Updated: August 23, 2021 8:17:58 pm
Taiwan’s President Tsai Ing-wen on Monday received her first shot of Medigen at a hospital in Tapei, kicking off the rollout of the domestically developed Covid-19 vaccine.
In a Facebook post after receiving the vaccine, Tsai wrote, “Taking the vaccine can protect yourself, your family, as well as medical staff. Let’s do our part in boosting Taiwan’s collective defense against the virus!”
Amid allegations that Medigen’s approval has been rushed, Tsai’s public show of support for the vaccine was meant to be a confidence-building measure. Reporters were present as Tsai turned up to take the shot and the whole process was broadcast live on her Facebook page.
Medigen — the name means “high-end” in Chinese — is a recombinant protein vaccine administered in two doses with a gap of 28 days in between.
More than 700,000 people have signed up so far to receive the Medigen vaccine, and the Taiwanese government has ordered an initial five million doses.
The vaccine was developed by Medigen Vaccine Biologics Corp in collaboration with the National Institutes of Health in the US.
Why there has been opposition to the nod given to Medigen vaccine
The decision to grant emergency approval to the Medigen vaccine has evoked strong criticism from opposition politicians and the scientific community in Taiwan, Reuters reported. The vaccine is yet to complete its phase 3 trials and no efficacy data is available so far. The final round of trials is expected to be completed in Paraguay later this year.
After the vaccine was given the nod, an expert from the advisory committee on vaccines in the country resigned. Taiwan’s main opposition party, the Kuomintang (KMT), has been vocal in its opposition to the vaccine.
“There is no need for the lives and health of the Taiwanese people to serve as white rats in a laboratory,” Ho Chih-yung, the deputy head of the KMT’s international department, told the Reuters.
KMT vice-chairman Hau Lung-bin had earlier filed a lawsuit to invalidate Medigen’s authorisation, but it was rejected in court.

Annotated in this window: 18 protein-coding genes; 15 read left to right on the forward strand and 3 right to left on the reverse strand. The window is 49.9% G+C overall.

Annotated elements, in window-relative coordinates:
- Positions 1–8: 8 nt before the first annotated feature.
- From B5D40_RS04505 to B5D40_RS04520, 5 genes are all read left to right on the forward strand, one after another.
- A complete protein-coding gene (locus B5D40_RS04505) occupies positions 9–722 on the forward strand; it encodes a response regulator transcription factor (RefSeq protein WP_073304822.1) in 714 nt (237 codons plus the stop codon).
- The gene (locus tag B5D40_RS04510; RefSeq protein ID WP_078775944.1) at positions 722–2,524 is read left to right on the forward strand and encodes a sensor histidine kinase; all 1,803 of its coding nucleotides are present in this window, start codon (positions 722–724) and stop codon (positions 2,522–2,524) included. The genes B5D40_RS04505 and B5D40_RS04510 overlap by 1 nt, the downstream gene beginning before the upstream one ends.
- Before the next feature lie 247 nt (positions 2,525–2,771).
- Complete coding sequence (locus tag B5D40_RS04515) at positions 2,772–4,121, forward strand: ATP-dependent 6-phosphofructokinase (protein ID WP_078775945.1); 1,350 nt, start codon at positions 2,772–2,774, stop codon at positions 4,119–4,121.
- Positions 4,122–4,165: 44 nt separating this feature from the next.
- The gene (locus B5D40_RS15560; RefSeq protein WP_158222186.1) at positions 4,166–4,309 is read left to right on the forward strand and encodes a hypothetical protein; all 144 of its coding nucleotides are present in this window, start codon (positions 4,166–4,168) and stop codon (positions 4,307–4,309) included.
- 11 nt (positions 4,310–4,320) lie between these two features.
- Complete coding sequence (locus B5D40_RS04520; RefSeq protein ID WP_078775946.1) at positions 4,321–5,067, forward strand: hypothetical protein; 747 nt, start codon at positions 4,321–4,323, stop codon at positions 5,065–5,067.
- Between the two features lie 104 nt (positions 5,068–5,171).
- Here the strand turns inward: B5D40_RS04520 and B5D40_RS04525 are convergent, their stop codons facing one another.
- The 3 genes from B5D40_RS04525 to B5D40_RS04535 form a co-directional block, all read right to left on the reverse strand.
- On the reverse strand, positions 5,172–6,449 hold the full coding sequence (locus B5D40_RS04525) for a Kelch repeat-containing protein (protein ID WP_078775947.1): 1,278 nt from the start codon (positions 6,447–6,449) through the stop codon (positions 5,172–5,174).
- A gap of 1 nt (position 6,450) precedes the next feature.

Vaccine completely safe, say manufacturers
Taiwan’s Centers for Disease Control issued a statement on July 19 saying that the Medigen vaccine has no serious health effects.
The vaccine manufacturers have also tried to brush away public concerns regarding the jab.
“We have done so many experiments, everyone has seen how safe our vaccine is. There are so few side effects, almost no fever and so on. So, I think everyone can rest assured,” Medigen’s Chief Executive Officer Charles Chen told Reuters.
Paul Torkehagen, Medigen’s director of overseas business development, told CNN that a large phase 2 clinical trial, which had 3,800 participants, has ensured the vaccine’s safety and effectiveness. According to Chen, 99.8% of the participants developed antibodies after taking two doses of the vaccine.
Taiwan has been largely successful in containing Covid-19 spread, with less than 16,000 total confirmed infections and 828 deaths reported till date.
A total of 40 per cent of Taiwan’s population of 23 million have received at least one dose of a Covid vaccine and less than 5 per cent received both doses.
On Monday, Taiwan reported four fresh cases, according to the Central Epidemic Command Center. Health and Welfare Minister Chen Shih-chung has said that current restrictions, which include closure of bars and nightclubs, would remain in place until at least September 6.